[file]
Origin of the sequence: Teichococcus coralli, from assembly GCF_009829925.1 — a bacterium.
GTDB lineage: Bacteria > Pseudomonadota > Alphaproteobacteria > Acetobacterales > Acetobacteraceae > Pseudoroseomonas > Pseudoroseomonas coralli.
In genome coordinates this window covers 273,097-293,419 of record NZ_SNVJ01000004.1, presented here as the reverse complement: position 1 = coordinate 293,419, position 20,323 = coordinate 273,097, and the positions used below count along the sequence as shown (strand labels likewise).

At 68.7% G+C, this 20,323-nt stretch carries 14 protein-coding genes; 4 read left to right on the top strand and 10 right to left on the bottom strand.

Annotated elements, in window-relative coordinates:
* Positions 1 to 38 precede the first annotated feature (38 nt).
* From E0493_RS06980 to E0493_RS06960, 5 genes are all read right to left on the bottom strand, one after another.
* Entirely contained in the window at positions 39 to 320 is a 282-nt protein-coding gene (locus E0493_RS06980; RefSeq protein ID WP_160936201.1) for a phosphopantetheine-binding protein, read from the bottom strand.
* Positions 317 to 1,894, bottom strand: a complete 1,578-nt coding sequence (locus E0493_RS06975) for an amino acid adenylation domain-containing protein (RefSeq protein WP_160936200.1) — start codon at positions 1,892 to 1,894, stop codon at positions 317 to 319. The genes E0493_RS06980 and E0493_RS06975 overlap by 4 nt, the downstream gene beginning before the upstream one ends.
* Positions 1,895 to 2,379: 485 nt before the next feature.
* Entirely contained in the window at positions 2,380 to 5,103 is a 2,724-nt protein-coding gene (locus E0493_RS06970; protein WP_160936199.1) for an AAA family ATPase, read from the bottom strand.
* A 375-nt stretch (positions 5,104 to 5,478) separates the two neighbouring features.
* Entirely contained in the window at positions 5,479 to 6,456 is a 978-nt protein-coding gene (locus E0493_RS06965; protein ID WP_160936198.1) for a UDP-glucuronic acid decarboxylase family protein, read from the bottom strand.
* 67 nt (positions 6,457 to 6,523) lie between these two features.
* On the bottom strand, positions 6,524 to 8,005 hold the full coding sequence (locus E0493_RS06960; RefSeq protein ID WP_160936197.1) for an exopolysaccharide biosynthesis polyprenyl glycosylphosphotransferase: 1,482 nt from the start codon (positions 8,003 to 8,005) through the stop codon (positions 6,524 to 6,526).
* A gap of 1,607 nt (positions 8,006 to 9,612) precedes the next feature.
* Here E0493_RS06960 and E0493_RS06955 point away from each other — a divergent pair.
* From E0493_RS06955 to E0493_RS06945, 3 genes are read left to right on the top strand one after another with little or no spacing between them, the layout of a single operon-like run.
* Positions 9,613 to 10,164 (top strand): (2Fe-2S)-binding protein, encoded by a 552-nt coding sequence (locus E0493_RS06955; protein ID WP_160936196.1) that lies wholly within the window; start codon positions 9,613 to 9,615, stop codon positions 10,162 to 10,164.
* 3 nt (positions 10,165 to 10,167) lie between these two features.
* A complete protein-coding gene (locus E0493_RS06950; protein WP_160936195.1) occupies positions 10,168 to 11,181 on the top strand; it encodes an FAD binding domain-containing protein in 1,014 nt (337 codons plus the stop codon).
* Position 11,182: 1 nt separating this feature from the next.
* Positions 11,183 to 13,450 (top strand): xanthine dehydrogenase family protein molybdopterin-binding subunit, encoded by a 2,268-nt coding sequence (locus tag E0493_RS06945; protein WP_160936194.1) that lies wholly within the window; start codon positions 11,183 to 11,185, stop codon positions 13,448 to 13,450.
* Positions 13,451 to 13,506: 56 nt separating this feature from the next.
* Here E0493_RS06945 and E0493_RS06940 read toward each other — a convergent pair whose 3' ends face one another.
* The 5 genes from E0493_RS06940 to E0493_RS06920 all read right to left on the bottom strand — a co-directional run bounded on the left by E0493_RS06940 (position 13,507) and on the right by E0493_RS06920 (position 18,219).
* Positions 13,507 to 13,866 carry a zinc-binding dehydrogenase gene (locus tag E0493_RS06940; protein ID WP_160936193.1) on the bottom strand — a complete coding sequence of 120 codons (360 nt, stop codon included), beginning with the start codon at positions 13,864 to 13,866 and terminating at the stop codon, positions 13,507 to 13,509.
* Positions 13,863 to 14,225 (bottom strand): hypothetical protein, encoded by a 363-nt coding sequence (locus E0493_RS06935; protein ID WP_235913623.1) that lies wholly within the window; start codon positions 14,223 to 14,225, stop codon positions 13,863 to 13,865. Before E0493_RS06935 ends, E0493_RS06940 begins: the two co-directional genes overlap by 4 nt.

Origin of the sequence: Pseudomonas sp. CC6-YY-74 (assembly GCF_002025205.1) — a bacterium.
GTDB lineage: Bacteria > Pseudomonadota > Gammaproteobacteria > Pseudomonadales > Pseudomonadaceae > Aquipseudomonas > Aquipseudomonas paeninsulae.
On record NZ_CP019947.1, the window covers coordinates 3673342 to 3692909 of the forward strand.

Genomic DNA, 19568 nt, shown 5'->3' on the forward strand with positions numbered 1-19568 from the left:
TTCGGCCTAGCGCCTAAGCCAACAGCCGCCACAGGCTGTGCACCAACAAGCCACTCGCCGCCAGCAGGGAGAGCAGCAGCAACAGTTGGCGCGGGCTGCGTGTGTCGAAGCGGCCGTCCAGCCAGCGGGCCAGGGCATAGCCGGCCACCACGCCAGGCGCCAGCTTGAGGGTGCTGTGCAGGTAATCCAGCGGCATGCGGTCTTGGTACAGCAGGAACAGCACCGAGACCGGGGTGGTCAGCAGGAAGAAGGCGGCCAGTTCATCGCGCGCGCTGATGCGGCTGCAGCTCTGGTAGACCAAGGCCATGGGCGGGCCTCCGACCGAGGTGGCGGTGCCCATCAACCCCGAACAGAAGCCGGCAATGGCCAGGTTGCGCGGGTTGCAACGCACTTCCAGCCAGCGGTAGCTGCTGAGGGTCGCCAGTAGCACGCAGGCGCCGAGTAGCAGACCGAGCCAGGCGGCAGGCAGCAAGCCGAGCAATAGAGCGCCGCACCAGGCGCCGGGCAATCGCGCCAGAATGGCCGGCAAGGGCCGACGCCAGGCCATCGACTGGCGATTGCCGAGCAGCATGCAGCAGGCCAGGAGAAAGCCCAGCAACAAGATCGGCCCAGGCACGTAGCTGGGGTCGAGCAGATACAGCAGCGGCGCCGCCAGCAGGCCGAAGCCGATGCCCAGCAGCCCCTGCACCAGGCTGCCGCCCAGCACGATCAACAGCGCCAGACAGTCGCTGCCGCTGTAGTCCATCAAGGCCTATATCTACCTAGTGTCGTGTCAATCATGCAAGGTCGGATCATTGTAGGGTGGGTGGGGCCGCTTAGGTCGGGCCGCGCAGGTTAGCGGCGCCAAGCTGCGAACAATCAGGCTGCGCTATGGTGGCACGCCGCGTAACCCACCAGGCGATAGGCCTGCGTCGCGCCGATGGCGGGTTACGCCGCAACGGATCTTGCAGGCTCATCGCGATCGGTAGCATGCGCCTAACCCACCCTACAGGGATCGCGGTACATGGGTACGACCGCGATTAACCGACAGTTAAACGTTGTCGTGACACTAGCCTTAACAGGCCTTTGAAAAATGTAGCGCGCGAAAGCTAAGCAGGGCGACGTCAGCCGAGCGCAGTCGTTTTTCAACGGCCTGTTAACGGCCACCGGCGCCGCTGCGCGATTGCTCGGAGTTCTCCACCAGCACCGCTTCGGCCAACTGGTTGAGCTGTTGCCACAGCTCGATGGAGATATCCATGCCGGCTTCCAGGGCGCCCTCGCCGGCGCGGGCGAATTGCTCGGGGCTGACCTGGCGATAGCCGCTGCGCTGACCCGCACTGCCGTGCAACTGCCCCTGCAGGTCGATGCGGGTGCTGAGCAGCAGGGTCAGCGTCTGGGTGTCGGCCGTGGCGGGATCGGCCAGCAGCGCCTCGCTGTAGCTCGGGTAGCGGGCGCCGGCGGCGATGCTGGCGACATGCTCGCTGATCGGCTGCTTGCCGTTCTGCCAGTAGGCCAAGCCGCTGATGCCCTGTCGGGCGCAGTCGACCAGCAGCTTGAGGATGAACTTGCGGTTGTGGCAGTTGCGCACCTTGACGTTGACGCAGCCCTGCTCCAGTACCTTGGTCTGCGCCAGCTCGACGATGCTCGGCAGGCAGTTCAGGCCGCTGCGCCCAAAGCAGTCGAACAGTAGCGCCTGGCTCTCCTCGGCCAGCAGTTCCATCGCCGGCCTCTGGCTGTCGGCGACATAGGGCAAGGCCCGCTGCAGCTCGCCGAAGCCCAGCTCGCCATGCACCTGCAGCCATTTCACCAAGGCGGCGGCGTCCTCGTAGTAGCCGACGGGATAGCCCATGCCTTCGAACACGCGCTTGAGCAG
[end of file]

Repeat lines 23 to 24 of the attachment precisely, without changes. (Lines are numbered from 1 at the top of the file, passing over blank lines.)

* Positions 11,183 to 13,450 (top strand): xanthine dehydrogenase family protein molybdopterin-binding subunit, encoded by a 2,268-nt coding sequence (locus tag E0493_RS06945; protein WP_160936194.1) that lies wholly within the window; start codon positions 11,183 to 11,185, stop codon positions 13,448 to 13,450.
* Positions 13,451 to 13,506: 56 nt separating this feature from the next.